National Links: 1980’s Trucking Law that Led to Big Box Stores

very day at The Overhead Wire we collect news about cities and send the links to our email list. At the end of the week we take some of the most popular stories and post them to Greater Greater Washington, a group blog similar to that focuses on urban issues in the D.C. region. They are national links, sometimes entertaining and sometimes absurd, but hopefully useful.


Photo: Nati Harnik/AP

The 1980 law that led to big box stores: The Motor Carrier Act of 1980, passed by President Jimmy Carter, slashed the cost of moving goods by truck, reducing the pay of millions of truck drivers by 50% and essentially created big-box retail. The law deregulated the trucking industry in hope to get rid of red tape and force competition, thus reducing good prices that big box and online retailers thrive on. But ultimately it has led to lower wages for truck drivers and a consolidation of retail competition. (Rachel Premak | Business Insider)

Will the pandemic alter urbanism? The great debate of whether coronavirus will alter urban living and to what extent has been a constant since the beginning of the pandemic. Despite evidence of density’s minimal role and the blame being on crowding, the debate of the future of urbanism continues. Cities are less car-centric, remote work has spread to stay, and planners are aiming for better racial justice. (James Brasuell | Planetizen)

Where will America’s remote workers live? If workers are no longer attached to cities and urban centers following an increased business lenience for remote work and teleworking, where will they opt to live? Since it is possible for some to work from anywhere now, where will people stay if they can live anywhere? Proximity to family and personal finances is likely dominate the decision. Other determinants are climate, reliable internet, open space and more. (Bonnie Kristian | The Week)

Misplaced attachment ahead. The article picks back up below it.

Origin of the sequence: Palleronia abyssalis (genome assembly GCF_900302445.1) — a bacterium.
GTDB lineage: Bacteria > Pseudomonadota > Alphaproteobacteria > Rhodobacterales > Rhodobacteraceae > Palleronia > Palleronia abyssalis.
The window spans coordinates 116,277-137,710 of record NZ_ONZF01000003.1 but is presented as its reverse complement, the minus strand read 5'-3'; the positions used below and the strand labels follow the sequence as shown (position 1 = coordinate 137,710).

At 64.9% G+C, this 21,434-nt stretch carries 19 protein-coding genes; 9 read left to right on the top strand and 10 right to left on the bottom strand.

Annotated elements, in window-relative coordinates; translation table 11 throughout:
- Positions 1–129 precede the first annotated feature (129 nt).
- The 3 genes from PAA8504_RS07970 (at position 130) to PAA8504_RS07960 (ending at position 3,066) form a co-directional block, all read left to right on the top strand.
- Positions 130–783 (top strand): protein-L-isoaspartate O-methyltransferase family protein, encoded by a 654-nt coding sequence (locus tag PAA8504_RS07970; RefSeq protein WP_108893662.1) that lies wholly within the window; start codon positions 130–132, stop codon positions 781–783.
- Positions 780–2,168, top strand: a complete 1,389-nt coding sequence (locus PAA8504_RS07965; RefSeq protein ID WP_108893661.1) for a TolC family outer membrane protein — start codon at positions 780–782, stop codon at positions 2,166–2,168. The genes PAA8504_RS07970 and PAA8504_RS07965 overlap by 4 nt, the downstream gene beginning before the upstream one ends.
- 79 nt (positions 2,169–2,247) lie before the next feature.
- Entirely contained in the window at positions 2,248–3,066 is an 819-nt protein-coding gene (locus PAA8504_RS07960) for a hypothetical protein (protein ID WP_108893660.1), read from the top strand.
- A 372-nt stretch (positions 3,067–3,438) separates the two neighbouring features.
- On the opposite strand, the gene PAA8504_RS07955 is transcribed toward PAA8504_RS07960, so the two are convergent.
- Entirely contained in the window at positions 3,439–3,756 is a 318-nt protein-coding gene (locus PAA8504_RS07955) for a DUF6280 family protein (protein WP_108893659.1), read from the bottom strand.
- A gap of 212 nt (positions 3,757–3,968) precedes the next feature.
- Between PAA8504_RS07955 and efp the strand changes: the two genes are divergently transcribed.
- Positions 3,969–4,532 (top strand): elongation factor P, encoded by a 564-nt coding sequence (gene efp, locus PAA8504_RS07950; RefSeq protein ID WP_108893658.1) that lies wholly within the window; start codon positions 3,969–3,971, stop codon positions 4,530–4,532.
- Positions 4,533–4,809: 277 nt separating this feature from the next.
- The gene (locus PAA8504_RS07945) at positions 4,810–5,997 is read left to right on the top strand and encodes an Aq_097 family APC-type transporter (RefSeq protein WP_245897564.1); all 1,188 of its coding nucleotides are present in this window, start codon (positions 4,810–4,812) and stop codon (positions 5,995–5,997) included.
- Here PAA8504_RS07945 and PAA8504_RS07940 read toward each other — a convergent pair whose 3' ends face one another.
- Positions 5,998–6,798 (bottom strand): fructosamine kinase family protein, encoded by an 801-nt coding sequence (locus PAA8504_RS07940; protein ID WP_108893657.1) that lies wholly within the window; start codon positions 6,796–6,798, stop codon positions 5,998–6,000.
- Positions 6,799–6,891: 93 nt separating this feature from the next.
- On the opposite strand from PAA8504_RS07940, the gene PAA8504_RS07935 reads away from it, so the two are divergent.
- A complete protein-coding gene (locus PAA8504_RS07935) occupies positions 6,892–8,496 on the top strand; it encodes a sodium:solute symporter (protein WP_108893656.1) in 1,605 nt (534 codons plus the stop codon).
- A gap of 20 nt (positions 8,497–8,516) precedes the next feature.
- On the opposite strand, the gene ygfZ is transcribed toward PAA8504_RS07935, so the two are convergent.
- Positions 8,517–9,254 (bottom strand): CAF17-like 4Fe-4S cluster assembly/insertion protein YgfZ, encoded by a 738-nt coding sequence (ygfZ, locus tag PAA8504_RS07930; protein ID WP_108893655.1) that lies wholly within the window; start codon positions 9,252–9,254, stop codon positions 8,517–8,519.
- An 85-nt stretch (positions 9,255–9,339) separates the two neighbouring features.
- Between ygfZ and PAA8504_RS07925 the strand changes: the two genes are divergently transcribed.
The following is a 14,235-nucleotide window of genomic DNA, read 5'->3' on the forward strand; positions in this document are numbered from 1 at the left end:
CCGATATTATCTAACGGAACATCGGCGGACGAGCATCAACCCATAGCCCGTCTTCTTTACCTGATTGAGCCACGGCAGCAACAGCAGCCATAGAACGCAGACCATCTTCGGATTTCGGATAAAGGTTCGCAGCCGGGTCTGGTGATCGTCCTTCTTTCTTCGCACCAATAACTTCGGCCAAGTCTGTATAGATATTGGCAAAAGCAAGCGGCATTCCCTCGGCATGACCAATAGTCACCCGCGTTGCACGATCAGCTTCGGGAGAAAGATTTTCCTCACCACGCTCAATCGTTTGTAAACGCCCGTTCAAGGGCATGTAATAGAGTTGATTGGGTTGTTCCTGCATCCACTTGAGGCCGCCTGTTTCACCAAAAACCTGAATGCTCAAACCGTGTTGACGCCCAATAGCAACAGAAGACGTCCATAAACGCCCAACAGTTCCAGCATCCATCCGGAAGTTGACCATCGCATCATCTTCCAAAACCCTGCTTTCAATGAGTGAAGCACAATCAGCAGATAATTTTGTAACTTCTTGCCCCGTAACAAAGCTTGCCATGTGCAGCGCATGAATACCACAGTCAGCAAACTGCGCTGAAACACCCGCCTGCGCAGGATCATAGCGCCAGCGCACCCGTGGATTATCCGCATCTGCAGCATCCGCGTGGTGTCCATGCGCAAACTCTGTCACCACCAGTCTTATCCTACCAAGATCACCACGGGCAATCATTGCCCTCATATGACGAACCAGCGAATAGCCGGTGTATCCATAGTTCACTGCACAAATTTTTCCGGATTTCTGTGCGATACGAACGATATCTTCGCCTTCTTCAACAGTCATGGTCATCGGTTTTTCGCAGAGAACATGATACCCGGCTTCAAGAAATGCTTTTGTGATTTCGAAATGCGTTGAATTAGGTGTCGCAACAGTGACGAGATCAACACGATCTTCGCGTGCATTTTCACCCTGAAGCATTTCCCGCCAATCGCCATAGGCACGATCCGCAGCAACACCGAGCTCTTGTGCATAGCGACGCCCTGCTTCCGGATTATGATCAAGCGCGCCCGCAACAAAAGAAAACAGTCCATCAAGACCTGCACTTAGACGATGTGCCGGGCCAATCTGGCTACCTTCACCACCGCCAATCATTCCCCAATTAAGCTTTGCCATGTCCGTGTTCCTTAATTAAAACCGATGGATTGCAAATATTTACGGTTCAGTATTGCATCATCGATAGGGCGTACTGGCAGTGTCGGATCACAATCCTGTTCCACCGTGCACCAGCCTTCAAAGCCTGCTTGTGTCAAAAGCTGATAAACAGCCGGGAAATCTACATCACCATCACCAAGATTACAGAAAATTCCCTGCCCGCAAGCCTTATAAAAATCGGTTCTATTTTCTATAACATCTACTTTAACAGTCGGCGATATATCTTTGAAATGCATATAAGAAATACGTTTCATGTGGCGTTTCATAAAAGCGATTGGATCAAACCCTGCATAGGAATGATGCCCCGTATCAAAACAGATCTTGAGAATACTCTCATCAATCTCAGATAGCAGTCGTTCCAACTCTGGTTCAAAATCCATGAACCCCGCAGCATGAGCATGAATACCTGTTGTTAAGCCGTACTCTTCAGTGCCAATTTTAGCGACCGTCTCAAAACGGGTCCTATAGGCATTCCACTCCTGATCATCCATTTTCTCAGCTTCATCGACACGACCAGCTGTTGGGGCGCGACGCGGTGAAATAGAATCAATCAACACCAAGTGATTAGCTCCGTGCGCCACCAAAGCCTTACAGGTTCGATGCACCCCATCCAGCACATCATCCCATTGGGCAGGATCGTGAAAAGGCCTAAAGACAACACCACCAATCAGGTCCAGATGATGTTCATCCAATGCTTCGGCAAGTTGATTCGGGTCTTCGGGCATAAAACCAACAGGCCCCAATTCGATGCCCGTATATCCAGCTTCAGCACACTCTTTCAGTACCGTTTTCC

Changing the narrative around housing: Research suggests that supporting housing justice policies is imperative in combating the housing crisis. But to look deeper into how housing justice could be advanced nationwide, several groups dove into housing narratives and framing that resonated with people. What they found was that values resonate more than problems and policy solutions; for example the idea of ‘affordability’ frames housing as a commodity while housing as a human need resonates with people on a more human level. (Miriam Axel-Lute | Shelterforce)

Dutch city changes green footprint for climate adaption strategy: To combat the effects of climate change, the Dutch city of Arnhem has put together a 10 year plan that will remake the city in order to respond to more extreme weather events like intense rainfall and heat. Adaptive measures include replacing 10% of the asphalt in the city with grass for heat control and rainwater retention, building more shade in shopping districts, and planting trees to create “cooling down” spots. (Daniel Boffey | The Guardian)

Quote of the Week

“Everybody’s for equity, until they’re against it. Everybody’s for fairness, until they find out everybody won’t get what they want.”

Harris County TX commissioner Rodney Ellis discussing the implementation of an equity metric on how flood control money is spent in Houston in the New York Times.

This week on the podcast, University of Michigan assistant professor Rob Goodspeed joins us to talk about Scenario Planning for Cities and Regions.

Jeff Wood

About Jeff Wood

Jeff Wood is an urban planner focused on transportation and land use issues living and working in the San Francisco Bay Area. Jeff blogs at The Overhead Wire and tweets @theoverheadwire. He also shares news links daily from around the country on issues related to cities at The Direct Transfer